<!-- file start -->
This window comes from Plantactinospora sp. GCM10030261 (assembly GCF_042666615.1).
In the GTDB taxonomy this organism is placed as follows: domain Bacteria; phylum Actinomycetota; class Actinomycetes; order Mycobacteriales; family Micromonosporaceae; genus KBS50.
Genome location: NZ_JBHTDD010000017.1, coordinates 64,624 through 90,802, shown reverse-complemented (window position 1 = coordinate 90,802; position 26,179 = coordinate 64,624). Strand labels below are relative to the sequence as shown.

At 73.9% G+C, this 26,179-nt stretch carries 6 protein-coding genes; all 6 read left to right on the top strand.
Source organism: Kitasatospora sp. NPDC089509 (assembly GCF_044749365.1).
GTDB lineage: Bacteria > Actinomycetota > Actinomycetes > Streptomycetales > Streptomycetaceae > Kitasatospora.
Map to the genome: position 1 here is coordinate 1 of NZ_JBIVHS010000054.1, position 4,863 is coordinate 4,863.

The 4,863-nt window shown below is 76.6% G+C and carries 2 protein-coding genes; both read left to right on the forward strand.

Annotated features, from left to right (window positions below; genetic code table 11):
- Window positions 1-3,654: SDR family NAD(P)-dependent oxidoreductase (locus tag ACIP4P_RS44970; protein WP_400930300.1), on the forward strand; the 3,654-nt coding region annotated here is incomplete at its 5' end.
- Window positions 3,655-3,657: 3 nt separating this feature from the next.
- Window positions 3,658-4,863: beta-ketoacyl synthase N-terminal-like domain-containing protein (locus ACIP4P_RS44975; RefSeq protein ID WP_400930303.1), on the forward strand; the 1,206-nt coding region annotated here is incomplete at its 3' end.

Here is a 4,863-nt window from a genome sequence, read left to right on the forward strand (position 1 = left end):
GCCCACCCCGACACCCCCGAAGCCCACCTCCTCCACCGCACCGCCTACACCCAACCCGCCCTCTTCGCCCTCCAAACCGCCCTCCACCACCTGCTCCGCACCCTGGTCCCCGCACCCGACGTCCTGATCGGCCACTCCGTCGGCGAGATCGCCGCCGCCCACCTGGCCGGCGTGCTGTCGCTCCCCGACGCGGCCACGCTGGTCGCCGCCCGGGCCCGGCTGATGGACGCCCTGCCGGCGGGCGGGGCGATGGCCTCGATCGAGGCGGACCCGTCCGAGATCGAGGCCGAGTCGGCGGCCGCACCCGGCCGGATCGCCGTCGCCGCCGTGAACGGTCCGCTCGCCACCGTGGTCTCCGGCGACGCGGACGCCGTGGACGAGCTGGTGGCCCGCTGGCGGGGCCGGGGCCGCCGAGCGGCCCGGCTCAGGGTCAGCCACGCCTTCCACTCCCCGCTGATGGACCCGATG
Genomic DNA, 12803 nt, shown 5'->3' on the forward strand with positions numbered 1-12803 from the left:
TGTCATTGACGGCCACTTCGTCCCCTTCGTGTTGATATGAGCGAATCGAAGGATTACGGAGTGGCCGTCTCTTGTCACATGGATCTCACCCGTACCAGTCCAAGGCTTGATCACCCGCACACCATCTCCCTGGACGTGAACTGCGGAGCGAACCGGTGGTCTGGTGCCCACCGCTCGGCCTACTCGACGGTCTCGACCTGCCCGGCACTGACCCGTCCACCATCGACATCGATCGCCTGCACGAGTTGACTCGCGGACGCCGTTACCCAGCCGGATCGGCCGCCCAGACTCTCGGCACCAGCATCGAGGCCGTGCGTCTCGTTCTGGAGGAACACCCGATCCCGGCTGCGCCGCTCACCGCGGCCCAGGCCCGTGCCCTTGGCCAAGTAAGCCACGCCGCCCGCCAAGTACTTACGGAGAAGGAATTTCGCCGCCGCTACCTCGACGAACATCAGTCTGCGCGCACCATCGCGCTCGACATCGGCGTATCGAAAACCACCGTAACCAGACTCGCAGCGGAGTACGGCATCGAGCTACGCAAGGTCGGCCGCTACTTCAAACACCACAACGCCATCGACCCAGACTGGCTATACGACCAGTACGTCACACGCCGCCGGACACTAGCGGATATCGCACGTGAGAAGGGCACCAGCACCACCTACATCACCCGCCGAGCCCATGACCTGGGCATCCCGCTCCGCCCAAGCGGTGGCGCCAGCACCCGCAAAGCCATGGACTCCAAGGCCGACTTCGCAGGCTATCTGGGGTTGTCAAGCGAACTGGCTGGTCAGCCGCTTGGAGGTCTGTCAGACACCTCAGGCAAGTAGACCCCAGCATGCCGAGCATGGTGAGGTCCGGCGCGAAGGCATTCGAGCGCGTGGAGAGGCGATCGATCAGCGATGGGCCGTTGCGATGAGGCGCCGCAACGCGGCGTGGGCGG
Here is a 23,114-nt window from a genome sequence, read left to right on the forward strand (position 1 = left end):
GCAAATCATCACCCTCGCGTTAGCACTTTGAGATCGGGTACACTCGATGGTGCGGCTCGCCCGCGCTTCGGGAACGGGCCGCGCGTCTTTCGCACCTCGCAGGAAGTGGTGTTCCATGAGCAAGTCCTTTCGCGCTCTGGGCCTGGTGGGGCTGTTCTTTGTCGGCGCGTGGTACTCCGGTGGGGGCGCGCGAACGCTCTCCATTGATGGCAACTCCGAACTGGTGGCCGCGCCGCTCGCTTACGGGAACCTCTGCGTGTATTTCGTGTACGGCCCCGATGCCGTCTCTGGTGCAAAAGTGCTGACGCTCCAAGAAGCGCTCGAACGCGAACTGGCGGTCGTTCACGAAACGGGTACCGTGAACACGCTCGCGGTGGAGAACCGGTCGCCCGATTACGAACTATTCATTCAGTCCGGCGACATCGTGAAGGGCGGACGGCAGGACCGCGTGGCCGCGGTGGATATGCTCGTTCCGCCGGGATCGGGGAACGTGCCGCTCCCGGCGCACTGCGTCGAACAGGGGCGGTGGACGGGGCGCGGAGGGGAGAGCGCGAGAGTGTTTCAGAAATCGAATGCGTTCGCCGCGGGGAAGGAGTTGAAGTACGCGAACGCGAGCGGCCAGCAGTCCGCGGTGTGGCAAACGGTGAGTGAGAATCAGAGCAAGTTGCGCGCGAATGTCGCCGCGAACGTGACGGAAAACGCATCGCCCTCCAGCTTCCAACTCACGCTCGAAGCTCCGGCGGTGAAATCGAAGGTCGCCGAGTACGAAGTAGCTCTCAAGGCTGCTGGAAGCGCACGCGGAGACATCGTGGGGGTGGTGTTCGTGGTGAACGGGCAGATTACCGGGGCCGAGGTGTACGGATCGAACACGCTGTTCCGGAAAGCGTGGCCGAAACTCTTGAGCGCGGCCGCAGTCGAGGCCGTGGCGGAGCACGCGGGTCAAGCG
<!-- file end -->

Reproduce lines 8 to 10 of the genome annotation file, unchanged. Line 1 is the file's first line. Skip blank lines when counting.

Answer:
The 4,863-nt window shown below is 76.6% G+C and carries 2 protein-coding genes; both read left to right on the forward strand.

Annotated features, from left to right (window positions below; genetic code table 11):
- Window positions 1-3,654: SDR family NAD(P)-dependent oxidoreductase (locus tag ACIP4P_RS44970; protein WP_400930300.1), on the forward strand; the 3,654-nt coding region annotated here is incomplete at its 5' end.